Nurrudin Farah’s Hiding In The Plain Sight Is Not Offensive To Any Community

I read but with a lot of pleasure the story that was published by the media in Kenya on one of the recent weekends that Nurrudin Farah’s last book, Hiding in the Plain sight is offensive to the Somali ethnic communities in Kenya and all other places. The writer, Mr. Adow Kalil Jubat, pointed out the book is offensive to the Somali ethnic community because it has themes of inter-marriages, lesbianism and homosexuality, prostitution and urban poverty as well as terrorism being discussed by using characters identified as Somalis.

Jubat only congratulates the author for using Somali proverbs and for pointing out that Somalis as a community has been victims of alienation by the Kenya government.Jubat’s analysis of this book is both correct and wrong, however it is substantially wrong because the analysis was only a catapult of visceral overtones echoing ethnic axioms from a very parochial cerebral grasping of Nurrudin Farah as a writer that champions rights of the oppressed through literary cosmopolitanism.

First, the successive governments of Kenya and the people of Kenya have never alienated the people of Somali community. It is the people from the Somali community that have taken social positions that make their community to be self-alienated or self-marginalized. When any community refuses to mix with others because of religion, refuses to inter-marry with the rest of the communities in the neighbourhood on the basis of ethnicity, or refuses to take the girl child to school lest the girl child gets contaminated with bad ideas to be married away to a foreigner, then the community observing such primeval values will automatically get self-marginalized or self alienated.

It is strange for one to reason that a writer stands culpable for offending a certain community by using lesbian or sex worker characters in the novel having a plot based on that particular community. A lesbian as a biological and social creature can come from any community. Whether Somali or Arabic. Faith in Islam does not make any family or society extricated from social and biological diversities available in the nature of humanity.

It is out of such understanding that Nurrudin Farah’s writings boldly come out as a wake-up call for Africa to come out of pristine cultures that have oppressed women, children,slaves,the poor and the ruled for a long time. I have read Hiding in the Plain Sight twice; I have also read all the books of Nurrudin that were published by Heinemann under the African Writers Series. Nurudin as a writer uses the printed word as a weapon with which he fights dictatorships; political, cultural, religious, gender, economic and ideological dictatorships. He has always offered alternatives for the oppressor and the oppressed. He is a writer that fits well the accolades of championship for afro-politanism, afro-futurism, afro-optimism and afro-centralism.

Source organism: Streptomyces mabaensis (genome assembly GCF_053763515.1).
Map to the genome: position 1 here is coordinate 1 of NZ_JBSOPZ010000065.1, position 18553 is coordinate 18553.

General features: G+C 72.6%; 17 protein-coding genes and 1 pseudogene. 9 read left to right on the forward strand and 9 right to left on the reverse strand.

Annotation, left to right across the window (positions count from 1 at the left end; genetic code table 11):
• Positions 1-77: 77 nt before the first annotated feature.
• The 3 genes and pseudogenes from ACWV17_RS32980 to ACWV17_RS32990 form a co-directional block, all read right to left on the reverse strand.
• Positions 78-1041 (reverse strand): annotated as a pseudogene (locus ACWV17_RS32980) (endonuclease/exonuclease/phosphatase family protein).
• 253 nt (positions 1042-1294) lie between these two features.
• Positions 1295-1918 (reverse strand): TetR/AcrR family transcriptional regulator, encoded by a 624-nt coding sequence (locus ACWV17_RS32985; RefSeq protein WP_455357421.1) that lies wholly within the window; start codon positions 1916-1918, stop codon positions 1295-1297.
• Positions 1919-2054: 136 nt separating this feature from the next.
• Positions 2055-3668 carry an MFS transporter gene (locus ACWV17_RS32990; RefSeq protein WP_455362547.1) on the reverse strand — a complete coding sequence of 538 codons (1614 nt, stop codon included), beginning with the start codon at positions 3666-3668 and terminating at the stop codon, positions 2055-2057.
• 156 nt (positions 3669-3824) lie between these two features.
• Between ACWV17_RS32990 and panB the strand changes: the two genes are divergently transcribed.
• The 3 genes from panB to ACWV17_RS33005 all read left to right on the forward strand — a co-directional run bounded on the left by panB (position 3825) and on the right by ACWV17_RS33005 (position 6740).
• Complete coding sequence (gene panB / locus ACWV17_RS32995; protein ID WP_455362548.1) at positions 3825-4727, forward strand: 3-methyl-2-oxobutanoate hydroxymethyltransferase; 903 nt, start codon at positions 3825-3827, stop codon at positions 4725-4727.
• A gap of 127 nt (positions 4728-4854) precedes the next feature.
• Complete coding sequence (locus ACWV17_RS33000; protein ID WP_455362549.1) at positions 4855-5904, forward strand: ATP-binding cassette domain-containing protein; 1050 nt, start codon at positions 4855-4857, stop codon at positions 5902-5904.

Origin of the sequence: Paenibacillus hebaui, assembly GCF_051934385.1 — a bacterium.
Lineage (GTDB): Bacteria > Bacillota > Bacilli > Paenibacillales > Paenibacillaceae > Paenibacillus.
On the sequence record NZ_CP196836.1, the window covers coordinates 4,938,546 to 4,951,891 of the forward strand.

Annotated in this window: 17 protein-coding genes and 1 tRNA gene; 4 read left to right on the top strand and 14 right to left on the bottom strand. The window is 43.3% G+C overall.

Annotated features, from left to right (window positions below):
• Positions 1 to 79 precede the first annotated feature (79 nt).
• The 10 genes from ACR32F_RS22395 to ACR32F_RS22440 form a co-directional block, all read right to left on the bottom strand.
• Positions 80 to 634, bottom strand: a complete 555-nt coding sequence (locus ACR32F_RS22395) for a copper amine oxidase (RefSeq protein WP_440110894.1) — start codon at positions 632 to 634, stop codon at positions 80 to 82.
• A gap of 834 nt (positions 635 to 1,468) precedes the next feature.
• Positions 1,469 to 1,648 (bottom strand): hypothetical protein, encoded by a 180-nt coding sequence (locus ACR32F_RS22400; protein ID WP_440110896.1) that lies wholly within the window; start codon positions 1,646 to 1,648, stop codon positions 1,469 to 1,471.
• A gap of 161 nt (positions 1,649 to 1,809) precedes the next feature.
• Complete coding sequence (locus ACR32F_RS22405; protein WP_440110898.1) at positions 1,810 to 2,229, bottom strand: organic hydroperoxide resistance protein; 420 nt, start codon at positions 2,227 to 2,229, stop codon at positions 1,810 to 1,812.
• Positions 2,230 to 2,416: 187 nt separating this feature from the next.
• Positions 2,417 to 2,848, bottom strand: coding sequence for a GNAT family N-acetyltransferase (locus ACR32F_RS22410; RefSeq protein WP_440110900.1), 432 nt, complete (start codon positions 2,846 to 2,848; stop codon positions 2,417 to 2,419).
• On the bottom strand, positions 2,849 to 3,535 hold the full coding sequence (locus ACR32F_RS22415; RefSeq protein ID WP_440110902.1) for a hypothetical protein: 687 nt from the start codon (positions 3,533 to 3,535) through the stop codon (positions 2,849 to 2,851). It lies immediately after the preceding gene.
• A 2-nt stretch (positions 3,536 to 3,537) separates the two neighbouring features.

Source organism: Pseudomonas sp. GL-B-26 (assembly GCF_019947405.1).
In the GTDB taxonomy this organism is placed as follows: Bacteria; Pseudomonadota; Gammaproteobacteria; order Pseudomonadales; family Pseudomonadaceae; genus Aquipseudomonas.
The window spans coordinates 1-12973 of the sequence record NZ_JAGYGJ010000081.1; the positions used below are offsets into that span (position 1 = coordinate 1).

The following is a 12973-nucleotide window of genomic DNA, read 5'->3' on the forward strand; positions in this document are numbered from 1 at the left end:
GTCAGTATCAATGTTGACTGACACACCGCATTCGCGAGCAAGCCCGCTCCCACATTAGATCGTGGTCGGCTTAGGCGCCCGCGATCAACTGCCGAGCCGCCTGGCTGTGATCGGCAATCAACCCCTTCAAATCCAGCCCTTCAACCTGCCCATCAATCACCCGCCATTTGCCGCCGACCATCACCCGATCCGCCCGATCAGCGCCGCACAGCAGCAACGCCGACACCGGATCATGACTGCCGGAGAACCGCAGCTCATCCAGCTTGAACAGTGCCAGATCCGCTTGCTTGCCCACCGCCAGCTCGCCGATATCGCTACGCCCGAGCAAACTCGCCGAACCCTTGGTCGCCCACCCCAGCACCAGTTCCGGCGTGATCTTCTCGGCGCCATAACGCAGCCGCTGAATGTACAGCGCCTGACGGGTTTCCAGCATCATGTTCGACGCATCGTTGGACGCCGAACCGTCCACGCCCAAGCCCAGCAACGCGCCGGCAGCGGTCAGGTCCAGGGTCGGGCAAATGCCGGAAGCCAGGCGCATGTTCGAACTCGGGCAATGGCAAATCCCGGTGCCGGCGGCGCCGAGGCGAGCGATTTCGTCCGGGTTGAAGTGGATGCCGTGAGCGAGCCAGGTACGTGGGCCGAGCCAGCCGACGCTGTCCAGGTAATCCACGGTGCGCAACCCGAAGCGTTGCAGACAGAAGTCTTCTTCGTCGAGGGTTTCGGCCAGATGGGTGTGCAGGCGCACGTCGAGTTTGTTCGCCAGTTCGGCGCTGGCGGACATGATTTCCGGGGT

His approach to writing is an evident protégé of Gabriel Garcia Marquez, Octavio Paz, Pablo Neruda, Vitian Naipaul and Gunter Grass. In his first book, From the Cooked Rib, he challenges the evils of man’s tyranny over a woman, a social tyranny which always enjoys support from the ignorance in the crudeness of culture and religion to an extent of forcing a girl below the age of fifteen years into a marriage. In the Sweet and Sour Milk Nurrudin tackles evils inherent in selfish politics as observed in the soviet experiment with communist expansionism in Somalia and Somaliland through the two main characters Soyaan and Loyaan.Nurridin’s further attack on the cult of human selfishness is seen in his third novel the Naked Needle, in this book, he exposes tyranny of a woman over a man to be as bad as tyranny of man over a woman-hence there is no good tyranny. Similar themes are discussed in his other book, Sardines.

Thus looking at works of Nurrudin from the liberal perspectives of a modern society, one has to agree that Nurrudin is the voice in the dark area, he shouts for the mute and braves up for the chickened. Especially those that have been smoothened down into silence by brutal cultures like that of Mutanaby, an Arabian slave trader who had a philosophy that when you buy a nigger buy along with a stick for beating him and also that of Sigmund Freud who proposed psychological model that when you wed a woman immediately buy a whip. Nurrudin discussed the preceding two ideas in his book the Naked Needle.

(By Alexander Khamala Opicho
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Articles by Alexander Opicho